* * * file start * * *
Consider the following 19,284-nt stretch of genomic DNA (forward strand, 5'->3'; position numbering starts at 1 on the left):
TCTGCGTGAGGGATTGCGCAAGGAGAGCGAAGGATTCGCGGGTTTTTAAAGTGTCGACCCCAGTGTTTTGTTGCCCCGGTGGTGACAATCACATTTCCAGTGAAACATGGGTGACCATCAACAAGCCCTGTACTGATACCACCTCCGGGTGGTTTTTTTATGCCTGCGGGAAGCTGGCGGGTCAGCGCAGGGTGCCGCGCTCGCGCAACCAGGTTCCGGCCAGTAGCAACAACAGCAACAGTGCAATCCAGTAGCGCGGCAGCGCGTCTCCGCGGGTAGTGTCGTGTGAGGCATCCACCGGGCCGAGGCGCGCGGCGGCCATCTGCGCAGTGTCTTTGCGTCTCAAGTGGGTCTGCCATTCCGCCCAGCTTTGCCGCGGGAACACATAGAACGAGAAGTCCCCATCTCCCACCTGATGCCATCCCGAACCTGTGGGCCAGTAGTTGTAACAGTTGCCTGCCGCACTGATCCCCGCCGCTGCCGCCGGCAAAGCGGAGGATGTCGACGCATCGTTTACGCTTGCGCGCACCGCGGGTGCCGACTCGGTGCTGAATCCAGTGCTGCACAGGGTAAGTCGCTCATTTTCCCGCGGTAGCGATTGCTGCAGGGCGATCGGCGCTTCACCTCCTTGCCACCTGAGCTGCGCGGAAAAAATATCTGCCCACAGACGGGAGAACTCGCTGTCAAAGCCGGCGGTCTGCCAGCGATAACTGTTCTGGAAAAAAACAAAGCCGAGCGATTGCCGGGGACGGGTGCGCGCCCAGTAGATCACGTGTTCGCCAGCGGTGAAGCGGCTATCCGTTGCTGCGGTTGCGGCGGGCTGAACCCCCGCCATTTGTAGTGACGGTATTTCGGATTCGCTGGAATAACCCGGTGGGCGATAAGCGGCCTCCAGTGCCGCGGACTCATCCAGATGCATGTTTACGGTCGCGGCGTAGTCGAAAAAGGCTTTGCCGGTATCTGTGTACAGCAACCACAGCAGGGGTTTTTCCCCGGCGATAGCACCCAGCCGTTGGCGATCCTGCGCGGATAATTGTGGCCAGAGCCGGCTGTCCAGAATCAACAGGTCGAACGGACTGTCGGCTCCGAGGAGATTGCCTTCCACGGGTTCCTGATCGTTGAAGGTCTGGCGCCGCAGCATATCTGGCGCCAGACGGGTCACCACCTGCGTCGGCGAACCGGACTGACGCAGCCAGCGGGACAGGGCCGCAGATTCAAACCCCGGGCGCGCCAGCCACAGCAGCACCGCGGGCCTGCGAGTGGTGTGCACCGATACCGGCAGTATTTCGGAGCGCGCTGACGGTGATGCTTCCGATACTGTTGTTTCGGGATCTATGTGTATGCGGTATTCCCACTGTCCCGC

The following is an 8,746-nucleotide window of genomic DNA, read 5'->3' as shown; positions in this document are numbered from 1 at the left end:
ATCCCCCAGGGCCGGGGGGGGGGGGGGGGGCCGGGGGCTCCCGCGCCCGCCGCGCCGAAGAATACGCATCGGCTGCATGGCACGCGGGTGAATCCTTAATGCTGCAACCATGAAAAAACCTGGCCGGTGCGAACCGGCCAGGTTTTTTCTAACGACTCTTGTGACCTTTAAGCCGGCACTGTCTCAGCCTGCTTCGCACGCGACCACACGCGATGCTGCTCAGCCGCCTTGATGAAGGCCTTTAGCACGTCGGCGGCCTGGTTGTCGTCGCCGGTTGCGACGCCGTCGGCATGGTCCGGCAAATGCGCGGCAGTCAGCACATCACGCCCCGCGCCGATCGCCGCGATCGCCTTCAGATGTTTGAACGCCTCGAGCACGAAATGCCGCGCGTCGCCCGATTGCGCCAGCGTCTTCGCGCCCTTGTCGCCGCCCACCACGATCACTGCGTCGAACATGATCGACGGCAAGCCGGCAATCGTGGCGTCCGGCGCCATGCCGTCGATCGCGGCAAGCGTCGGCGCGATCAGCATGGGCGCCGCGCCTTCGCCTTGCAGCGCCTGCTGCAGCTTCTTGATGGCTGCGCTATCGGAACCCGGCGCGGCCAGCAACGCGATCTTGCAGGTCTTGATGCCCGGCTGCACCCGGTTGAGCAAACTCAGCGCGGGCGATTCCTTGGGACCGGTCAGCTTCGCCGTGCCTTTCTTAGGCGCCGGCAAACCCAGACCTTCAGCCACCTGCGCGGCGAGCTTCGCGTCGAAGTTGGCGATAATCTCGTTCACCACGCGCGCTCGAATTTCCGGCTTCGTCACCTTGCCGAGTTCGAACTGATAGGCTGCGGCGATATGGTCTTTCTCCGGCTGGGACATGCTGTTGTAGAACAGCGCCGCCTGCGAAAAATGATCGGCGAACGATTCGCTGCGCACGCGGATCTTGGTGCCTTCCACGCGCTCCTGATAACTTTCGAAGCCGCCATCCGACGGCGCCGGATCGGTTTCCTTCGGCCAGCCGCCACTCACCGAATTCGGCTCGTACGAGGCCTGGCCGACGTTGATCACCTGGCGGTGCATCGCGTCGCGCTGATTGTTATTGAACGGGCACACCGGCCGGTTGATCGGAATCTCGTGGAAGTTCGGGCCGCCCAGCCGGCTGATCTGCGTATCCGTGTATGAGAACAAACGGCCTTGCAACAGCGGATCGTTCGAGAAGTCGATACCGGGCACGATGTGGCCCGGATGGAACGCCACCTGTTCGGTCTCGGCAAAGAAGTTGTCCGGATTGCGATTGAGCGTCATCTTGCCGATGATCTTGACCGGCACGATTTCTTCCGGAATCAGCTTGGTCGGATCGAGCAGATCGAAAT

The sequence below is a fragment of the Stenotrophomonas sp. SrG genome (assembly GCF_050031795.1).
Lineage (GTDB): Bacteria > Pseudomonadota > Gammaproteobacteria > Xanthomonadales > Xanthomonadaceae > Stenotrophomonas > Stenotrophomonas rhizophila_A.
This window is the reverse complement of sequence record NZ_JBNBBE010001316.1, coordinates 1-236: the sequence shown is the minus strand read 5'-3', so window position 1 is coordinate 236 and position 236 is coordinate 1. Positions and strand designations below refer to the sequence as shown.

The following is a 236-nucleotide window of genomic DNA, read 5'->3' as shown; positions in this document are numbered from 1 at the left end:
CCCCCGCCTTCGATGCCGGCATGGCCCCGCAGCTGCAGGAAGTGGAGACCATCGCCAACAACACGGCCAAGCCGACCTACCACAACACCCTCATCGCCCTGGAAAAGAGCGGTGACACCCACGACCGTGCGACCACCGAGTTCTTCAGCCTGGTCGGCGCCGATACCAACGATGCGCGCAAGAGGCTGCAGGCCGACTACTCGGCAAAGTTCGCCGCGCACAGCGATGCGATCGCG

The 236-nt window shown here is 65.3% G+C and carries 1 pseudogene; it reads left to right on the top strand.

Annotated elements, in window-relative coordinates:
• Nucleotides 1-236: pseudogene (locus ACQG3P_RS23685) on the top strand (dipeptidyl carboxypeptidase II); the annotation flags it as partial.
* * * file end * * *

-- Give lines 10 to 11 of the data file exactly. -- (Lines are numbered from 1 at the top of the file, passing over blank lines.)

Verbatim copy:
The 236-nt window shown here is 65.3% G+C and carries 1 pseudogene; it reads left to right on the top strand.

Annotated elements, in window-relative coordinates: